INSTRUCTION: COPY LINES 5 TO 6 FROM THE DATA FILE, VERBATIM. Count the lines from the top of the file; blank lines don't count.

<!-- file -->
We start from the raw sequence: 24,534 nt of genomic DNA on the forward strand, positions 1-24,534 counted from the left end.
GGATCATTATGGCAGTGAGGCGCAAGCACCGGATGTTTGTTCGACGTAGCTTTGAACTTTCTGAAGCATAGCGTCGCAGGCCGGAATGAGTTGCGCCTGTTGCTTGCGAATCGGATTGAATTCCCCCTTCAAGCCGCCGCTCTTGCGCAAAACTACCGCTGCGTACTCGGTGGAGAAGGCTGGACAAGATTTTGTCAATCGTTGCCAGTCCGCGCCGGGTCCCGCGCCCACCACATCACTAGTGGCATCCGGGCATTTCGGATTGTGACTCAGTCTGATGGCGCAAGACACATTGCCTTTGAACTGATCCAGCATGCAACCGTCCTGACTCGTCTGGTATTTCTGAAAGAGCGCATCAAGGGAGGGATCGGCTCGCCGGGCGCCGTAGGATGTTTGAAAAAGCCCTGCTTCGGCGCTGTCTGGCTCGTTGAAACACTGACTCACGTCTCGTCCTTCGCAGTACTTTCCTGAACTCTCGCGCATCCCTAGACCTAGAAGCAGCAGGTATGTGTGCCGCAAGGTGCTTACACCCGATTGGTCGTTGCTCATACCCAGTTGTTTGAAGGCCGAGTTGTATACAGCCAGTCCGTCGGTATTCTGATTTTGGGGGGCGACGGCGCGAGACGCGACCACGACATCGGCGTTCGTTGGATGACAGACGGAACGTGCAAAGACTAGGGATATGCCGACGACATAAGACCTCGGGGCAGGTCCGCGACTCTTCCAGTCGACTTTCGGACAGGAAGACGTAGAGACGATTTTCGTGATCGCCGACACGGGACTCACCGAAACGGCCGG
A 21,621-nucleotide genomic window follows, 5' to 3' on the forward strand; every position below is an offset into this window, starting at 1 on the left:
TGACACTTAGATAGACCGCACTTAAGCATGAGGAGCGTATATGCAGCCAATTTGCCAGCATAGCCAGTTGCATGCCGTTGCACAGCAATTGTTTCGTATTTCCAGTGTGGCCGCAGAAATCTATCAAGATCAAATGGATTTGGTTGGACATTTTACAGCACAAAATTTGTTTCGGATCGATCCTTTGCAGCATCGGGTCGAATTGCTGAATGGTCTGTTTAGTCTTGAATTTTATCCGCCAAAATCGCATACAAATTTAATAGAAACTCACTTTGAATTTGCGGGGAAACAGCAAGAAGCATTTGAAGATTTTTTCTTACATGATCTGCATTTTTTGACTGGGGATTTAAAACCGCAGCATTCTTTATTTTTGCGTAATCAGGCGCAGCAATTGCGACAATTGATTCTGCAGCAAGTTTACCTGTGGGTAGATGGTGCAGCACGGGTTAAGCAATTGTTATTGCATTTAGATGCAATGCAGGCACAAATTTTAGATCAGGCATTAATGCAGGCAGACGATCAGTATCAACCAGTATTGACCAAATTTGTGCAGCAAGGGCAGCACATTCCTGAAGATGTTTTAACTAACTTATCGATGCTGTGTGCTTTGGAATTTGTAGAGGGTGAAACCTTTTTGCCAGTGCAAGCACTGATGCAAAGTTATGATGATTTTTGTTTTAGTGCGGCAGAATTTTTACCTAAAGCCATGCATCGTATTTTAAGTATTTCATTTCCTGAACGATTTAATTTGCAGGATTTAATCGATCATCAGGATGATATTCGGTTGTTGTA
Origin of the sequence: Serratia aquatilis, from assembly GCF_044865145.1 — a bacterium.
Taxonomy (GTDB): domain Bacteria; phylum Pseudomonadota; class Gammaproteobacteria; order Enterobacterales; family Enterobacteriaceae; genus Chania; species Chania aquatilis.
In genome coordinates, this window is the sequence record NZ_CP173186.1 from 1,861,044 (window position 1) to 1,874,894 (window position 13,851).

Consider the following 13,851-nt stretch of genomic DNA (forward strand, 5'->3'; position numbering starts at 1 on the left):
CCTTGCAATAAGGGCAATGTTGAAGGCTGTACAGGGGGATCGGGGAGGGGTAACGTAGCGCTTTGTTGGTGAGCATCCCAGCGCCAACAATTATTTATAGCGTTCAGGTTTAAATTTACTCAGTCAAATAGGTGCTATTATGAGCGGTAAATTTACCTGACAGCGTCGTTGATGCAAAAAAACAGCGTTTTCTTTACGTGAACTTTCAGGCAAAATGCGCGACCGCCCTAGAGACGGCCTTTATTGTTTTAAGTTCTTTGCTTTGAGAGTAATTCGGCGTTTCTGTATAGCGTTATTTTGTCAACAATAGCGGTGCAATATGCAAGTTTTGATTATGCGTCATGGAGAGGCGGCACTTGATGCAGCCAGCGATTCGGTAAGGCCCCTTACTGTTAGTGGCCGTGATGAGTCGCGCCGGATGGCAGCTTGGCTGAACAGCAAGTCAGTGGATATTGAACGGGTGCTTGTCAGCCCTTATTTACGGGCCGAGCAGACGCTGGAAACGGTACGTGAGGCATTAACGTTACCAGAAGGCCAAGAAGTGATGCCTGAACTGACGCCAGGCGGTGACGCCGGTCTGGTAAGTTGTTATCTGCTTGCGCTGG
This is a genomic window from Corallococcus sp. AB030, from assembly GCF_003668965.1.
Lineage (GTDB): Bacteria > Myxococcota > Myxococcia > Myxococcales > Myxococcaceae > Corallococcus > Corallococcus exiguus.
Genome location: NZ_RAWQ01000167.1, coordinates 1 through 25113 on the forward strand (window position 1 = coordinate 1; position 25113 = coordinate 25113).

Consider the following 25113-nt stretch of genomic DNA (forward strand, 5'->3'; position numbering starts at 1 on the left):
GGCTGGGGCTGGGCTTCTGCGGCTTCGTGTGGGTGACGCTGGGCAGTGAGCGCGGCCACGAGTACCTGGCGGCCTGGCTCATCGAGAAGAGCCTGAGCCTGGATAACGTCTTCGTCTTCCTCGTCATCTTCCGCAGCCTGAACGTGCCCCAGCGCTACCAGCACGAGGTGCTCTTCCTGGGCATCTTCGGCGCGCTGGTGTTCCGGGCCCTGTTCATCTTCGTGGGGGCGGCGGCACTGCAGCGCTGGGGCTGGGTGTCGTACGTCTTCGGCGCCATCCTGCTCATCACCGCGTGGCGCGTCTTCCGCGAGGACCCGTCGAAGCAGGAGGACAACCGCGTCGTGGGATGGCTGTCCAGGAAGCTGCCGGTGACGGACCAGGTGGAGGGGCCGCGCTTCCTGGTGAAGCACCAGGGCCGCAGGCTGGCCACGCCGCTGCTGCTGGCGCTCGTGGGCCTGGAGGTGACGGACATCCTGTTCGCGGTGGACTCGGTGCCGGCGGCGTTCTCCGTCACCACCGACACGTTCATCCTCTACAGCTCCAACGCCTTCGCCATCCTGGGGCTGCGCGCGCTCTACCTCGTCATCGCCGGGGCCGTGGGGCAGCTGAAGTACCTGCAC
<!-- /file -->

Origin of the sequence: Serratia aquatilis, from assembly GCF_044865145.1 — a bacterium.
Taxonomy (GTDB): domain Bacteria; phylum Pseudomonadota; class Gammaproteobacteria; order Enterobacterales; family Enterobacteriaceae; genus Chania; species Chania aquatilis.